Calf Health and Disease Management

The Newborn (1 to 10 days of age):

  • Clean hands, arms and equipment if assisting the calving.
  • Remove mucus from the calf's mouth and nose.
  • Rub the calf vigorously if stimulation is necessary.
  • Examine the navel and place a tie around the stalk if it is still bleeding or more than 2" in diameter. Apply disinfectant to a clean navel. Iodine solutions (1, 2 & 7%) or chlorhexidine (0.5%) may be effective.
  • Feed 2.5-3.5 liters of clean colostrum to the calf as soon possible; use either a bottle or esophageal tube feeder. Do not let the calf nurse.
  • Inject with 3 cc Vitamin E and Selenium at birth (white muscle disease)
  • Inject with 2 cc Vit A and D (calves are born with small reserves)
  • Identification of calf by tattooing or other methods.

One Month Calf:

  • Dehorn with electric dehorners

2 to 5 Months:

  • Monitor weight, height, body condition scores
  • Continue coccidia control
  • Strategic deworming

5 to 6 Months:

  • Vaccinate for brucellosis
  • Vaccinate with 7-way clostridium (repeat in 3 weeks)
  • Vaccinate for IBR, PI3, BVD,
  • Deworm
  • Check for extra teats
  • Measure weight, height, and body condition score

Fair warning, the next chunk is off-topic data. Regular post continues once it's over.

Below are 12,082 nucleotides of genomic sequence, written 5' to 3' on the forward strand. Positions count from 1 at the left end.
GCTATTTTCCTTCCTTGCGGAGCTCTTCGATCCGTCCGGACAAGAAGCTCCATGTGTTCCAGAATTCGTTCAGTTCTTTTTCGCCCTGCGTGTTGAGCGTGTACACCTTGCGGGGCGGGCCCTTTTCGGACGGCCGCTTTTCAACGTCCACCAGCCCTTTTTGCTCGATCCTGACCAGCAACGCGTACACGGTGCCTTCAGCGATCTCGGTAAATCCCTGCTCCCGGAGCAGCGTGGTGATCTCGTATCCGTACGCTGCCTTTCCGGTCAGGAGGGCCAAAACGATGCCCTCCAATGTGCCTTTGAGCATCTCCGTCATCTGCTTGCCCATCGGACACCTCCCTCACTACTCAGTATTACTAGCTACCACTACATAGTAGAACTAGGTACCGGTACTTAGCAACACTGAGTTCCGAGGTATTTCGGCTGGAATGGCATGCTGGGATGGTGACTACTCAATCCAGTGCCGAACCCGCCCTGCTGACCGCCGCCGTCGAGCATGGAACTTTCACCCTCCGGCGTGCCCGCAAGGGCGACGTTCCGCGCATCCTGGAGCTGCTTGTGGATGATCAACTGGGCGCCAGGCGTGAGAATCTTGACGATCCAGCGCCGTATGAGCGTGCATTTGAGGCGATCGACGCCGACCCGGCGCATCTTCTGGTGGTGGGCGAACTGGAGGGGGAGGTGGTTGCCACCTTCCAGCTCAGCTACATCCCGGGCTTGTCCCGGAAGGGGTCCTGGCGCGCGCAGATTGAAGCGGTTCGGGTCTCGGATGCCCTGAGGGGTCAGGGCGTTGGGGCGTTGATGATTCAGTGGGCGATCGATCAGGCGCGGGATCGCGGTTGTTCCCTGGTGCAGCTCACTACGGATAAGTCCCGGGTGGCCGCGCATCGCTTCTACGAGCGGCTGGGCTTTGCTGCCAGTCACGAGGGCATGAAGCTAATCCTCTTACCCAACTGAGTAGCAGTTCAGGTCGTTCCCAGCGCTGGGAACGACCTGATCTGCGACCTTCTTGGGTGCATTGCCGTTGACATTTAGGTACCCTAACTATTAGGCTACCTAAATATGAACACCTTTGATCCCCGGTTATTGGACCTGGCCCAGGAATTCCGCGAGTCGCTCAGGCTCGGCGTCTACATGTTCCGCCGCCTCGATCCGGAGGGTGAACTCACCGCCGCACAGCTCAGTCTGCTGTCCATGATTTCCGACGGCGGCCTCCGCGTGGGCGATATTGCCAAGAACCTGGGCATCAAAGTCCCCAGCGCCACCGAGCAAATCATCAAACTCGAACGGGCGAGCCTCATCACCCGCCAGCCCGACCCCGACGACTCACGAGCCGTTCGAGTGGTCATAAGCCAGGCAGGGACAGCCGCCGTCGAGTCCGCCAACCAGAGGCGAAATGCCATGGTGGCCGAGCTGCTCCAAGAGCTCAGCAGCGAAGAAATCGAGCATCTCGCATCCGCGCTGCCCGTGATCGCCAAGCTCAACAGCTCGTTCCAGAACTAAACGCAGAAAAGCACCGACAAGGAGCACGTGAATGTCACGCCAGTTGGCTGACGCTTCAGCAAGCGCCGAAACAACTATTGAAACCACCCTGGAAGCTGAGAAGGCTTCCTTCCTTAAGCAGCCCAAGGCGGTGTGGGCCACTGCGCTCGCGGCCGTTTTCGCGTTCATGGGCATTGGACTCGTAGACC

6 to 13 Months:

  • Monitor weight, height, and body condition score
  • Vaccinate for leptospirosis
  • Vaccinate for Vibrio if natural service is used
  • Deworm

Pregnant Heifers:

  • Monitor weight, height, and body condition score
  • Maintain sound nutritional management for ade­quate growth
  • Maintain coccidia control and strategic deworm­ing program
  • Vaccinate against Leptospirosis at 18 to 20 months
  • Vit E and selenium 45 to 60 days prior to freshening
  • Vaccinate with E.Coli, Rota and Corona begin­ning 60 days prior to freshening

Disease Management:

Scours (Diarrhea)

Scours or neonatal diarrhea is the primary cause of death in unweaned calves (50 to 60%).

Primary Cause

  • Infectious agents; bacteria, viruses, and protozoa (microbial diarrhea)
  • Improper nutrition (Nutritional diarrhea).

Predisposing factors

  • Inadequate intake of colostrum
  • Using milk with high bacterial count
  • Feeding milk or milk products at irregular time or irregular amounts.
  • Feeding poor quality milk replacers, especially calves less than 3 weeks of age.
  • Poor sanitation of feeding equipment.
  • Keeping calves in dirty pens or exposed to scouring calves.

Types of Neonatal Diarrhea

Diarrhea in newborn calves can be classified into two groups:

  • Nutritional diarrhea: Results from ingesting too much milk or milk that is not properly digested (i.e. bad quality milk replacer) and overfeeding milk to hungry calves. The main cause of nutritional diarrhea is lactic acid bacteria. Excessive fermentation of sugars (e.g. lactose) in the large intestine results in the production of large quantities of lactic acid. Osmotic pressure increases and pH is lowered in the intestine. As a result, water will be drawn from the body into the intestine causing diarrhea
  • Infectious diarrhea: Caused by infectious agents mainly E. coli. Infectious diarrhea is the most common health problem in young calves when predisposing factors are not well-controlled. The incidence of fatal E. coli infections is high during the first two weeks of life. Affected calves that survive this period, usually recover.